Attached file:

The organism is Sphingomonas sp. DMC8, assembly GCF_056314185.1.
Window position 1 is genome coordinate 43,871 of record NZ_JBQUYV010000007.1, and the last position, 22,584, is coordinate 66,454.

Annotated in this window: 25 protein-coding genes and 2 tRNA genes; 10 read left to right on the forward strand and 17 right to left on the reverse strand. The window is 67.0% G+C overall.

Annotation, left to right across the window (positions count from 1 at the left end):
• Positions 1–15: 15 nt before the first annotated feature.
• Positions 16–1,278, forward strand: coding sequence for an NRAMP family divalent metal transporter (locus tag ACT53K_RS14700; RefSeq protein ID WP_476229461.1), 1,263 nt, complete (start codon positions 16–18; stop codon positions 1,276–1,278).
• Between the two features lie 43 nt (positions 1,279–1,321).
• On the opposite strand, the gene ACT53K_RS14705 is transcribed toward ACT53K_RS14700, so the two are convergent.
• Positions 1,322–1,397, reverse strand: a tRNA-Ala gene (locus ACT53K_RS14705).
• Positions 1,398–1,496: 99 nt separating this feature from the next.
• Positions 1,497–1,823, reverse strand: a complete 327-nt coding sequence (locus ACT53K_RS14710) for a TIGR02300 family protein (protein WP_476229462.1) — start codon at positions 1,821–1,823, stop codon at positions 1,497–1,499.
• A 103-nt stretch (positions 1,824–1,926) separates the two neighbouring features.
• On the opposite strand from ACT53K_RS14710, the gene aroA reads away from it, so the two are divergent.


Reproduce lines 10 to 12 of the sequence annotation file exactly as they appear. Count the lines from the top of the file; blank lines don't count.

• Positions 1,398–1,496: 99 nt separating this feature from the next.
• Positions 1,497–1,823, reverse strand: a complete 327-nt coding sequence (locus ACT53K_RS14710) for a TIGR02300 family protein (protein WP_476229462.1) — start codon at positions 1,821–1,823, stop codon at positions 1,497–1,499.
• A 103-nt stretch (positions 1,824–1,926) separates the two neighbouring features.